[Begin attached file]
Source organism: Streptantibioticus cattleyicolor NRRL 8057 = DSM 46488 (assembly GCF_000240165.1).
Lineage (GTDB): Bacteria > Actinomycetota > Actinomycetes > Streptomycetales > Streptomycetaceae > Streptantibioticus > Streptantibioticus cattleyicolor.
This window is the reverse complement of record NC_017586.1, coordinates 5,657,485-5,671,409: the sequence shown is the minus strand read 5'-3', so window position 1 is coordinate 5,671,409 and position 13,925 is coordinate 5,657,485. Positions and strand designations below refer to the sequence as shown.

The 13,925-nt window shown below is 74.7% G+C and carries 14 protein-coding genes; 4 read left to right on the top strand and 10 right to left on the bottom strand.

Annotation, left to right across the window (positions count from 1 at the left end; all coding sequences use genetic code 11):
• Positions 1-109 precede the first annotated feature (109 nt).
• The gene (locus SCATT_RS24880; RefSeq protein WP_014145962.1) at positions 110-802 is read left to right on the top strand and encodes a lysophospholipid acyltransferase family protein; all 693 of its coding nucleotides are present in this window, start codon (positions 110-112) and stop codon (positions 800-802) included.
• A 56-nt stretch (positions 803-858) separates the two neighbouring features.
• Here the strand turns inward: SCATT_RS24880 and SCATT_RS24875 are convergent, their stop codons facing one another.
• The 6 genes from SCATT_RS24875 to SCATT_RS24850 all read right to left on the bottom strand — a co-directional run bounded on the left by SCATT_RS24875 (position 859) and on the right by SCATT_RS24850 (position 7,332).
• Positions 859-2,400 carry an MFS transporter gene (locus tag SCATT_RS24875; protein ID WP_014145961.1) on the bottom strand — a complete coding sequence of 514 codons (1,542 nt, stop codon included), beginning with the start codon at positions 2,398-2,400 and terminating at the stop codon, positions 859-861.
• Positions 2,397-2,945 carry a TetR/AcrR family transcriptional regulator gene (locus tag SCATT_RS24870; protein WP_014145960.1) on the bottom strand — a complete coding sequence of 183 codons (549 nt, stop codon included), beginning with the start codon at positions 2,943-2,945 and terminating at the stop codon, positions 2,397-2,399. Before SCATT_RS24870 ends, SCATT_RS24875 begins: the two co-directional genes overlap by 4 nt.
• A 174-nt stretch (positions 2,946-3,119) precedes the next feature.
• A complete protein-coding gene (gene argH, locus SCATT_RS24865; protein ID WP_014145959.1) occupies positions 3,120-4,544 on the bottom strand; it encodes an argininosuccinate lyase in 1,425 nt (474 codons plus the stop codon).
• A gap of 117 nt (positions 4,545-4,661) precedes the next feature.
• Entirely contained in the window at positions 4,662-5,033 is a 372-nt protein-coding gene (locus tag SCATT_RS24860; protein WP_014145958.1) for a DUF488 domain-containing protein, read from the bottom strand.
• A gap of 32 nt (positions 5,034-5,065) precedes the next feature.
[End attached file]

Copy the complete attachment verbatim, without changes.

Source organism: Streptantibioticus cattleyicolor NRRL 8057 = DSM 46488 (assembly GCF_000240165.1).
Lineage (GTDB): Bacteria > Actinomycetota > Actinomycetes > Streptomycetales > Streptomycetaceae > Streptantibioticus > Streptantibioticus cattleyicolor.
This window is the reverse complement of record NC_017586.1, coordinates 5,657,485-5,671,409: the sequence shown is the minus strand read 5'-3', so window position 1 is coordinate 5,671,409 and position 13,925 is coordinate 5,657,485. Positions and strand designations below refer to the sequence as shown.

The 13,925-nt window shown below is 74.7% G+C and carries 14 protein-coding genes; 4 read left to right on the top strand and 10 right to left on the bottom strand.

Annotation, left to right across the window (positions count from 1 at the left end; all coding sequences use genetic code 11):
• Positions 1-109 precede the first annotated feature (109 nt).
• The gene (locus SCATT_RS24880; RefSeq protein WP_014145962.1) at positions 110-802 is read left to right on the top strand and encodes a lysophospholipid acyltransferase family protein; all 693 of its coding nucleotides are present in this window, start codon (positions 110-112) and stop codon (positions 800-802) included.
• A 56-nt stretch (positions 803-858) separates the two neighbouring features.
• Here the strand turns inward: SCATT_RS24880 and SCATT_RS24875 are convergent, their stop codons facing one another.
• The 6 genes from SCATT_RS24875 to SCATT_RS24850 all read right to left on the bottom strand — a co-directional run bounded on the left by SCATT_RS24875 (position 859) and on the right by SCATT_RS24850 (position 7,332).
• Positions 859-2,400 carry an MFS transporter gene (locus tag SCATT_RS24875; protein ID WP_014145961.1) on the bottom strand — a complete coding sequence of 514 codons (1,542 nt, stop codon included), beginning with the start codon at positions 2,398-2,400 and terminating at the stop codon, positions 859-861.
• Positions 2,397-2,945 carry a TetR/AcrR family transcriptional regulator gene (locus tag SCATT_RS24870; protein WP_014145960.1) on the bottom strand — a complete coding sequence of 183 codons (549 nt, stop codon included), beginning with the start codon at positions 2,943-2,945 and terminating at the stop codon, positions 2,397-2,399. Before SCATT_RS24870 ends, SCATT_RS24875 begins: the two co-directional genes overlap by 4 nt.
• A 174-nt stretch (positions 2,946-3,119) precedes the next feature.
• A complete protein-coding gene (gene argH, locus SCATT_RS24865; protein ID WP_014145959.1) occupies positions 3,120-4,544 on the bottom strand; it encodes an argininosuccinate lyase in 1,425 nt (474 codons plus the stop codon).
• A gap of 117 nt (positions 4,545-4,661) precedes the next feature.
• Entirely contained in the window at positions 4,662-5,033 is a 372-nt protein-coding gene (locus tag SCATT_RS24860; protein WP_014145958.1) for a DUF488 domain-containing protein, read from the bottom strand.
• A gap of 32 nt (positions 5,034-5,065) precedes the next feature.